Part IV: Increasing Internal Complexity of External Policy Debates
6. The China-EU Partnership: the Development and Role of Think Tanks [Silvia Menegazzi]
7. The EU, China and the WTO: Squaring the Irresistible Force Paradox of the MES Issue [Frédérik Ponjaert and Stéphanie Ghislain]
Part V: Balancing Principled Divergences and Convergence
8. Seeking the Rule of Law as the Common Goal: EU-China Cooperation in Combating Commercial Bribery [Li Yuwen and Bian Chen]
9. EU-PRC Relationship and the Interpretation of United Nations Peacekeeping Norms [Zhong Zhun]
Part VI: Comparing Sustainable Growth Policies
10. Socio-Economic Models: Comparison and Interaction [Ding Chun]
11. Sustainable Growth in China and the EU: Competition or Cooperation? [J-C Defraigne]
Part VII: Trade, Investments, Financial Issues
12. Linkage Power: How the EU and China Managed Their Economic and Trade Relationship (1975–2016) [Zhang Xiaotong]
13. China-EU Financial Cooperation and the AIIB: From Trade Partners to Global Investment Partners [Zhao Ke]
Part VIII: Consolidating Flows at Knowledge-Economy Levels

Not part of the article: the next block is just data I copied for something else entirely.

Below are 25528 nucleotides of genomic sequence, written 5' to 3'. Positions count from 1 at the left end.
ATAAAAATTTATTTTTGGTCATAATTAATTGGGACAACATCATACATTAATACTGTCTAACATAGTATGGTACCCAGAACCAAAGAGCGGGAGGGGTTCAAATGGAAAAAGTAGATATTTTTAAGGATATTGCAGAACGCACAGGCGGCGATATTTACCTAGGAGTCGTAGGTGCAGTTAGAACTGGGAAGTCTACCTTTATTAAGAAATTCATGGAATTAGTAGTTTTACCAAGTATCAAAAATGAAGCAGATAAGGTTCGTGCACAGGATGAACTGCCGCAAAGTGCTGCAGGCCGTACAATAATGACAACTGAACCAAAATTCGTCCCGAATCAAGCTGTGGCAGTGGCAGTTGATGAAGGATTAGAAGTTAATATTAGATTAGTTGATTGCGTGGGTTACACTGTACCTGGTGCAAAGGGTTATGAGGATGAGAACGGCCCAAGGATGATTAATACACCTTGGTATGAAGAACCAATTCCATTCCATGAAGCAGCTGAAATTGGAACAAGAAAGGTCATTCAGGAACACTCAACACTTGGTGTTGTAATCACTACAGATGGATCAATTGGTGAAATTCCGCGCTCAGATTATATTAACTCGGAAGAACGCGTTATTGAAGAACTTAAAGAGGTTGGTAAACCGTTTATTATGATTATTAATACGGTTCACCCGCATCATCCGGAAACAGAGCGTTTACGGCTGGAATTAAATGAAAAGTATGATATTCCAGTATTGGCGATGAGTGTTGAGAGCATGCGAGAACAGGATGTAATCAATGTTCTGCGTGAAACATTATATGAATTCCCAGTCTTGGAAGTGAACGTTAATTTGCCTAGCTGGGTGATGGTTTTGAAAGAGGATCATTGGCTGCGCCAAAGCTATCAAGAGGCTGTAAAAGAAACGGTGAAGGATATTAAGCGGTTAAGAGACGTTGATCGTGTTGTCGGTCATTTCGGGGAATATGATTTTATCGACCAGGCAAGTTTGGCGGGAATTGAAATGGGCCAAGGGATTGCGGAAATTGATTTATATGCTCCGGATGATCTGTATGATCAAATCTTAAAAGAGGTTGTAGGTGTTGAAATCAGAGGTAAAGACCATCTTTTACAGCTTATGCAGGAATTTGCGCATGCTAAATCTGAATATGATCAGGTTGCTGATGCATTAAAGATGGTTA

14. Strengths and Weaknesses of the Research and Academic Cooperation [Yuan Feng and Li Ying]
Part IX: Environment and Climate Change
15. China Climate Change Policy [Bo Yan]
16. Climate Change and Target Implementation Strategies Before and After the C21 Paris Conference: Convergences and Divergences [Coraline Goron and Duncan Freeman]
17. Conclusions [Mario Telò, Ding Chun, Zhang Xiaotong]
Mario Telò is member of the Royal Academy of Sciences Brussels, and Professor of International relations at the ULB, Brussels, and LUISS, Rome, Italy.
Ding Chun is "Jean Monnet Chair", is Professor of Economics and Director of the Centre for European Studies, as well as Dutch Study Centre at Fudan University, Shanghai, China.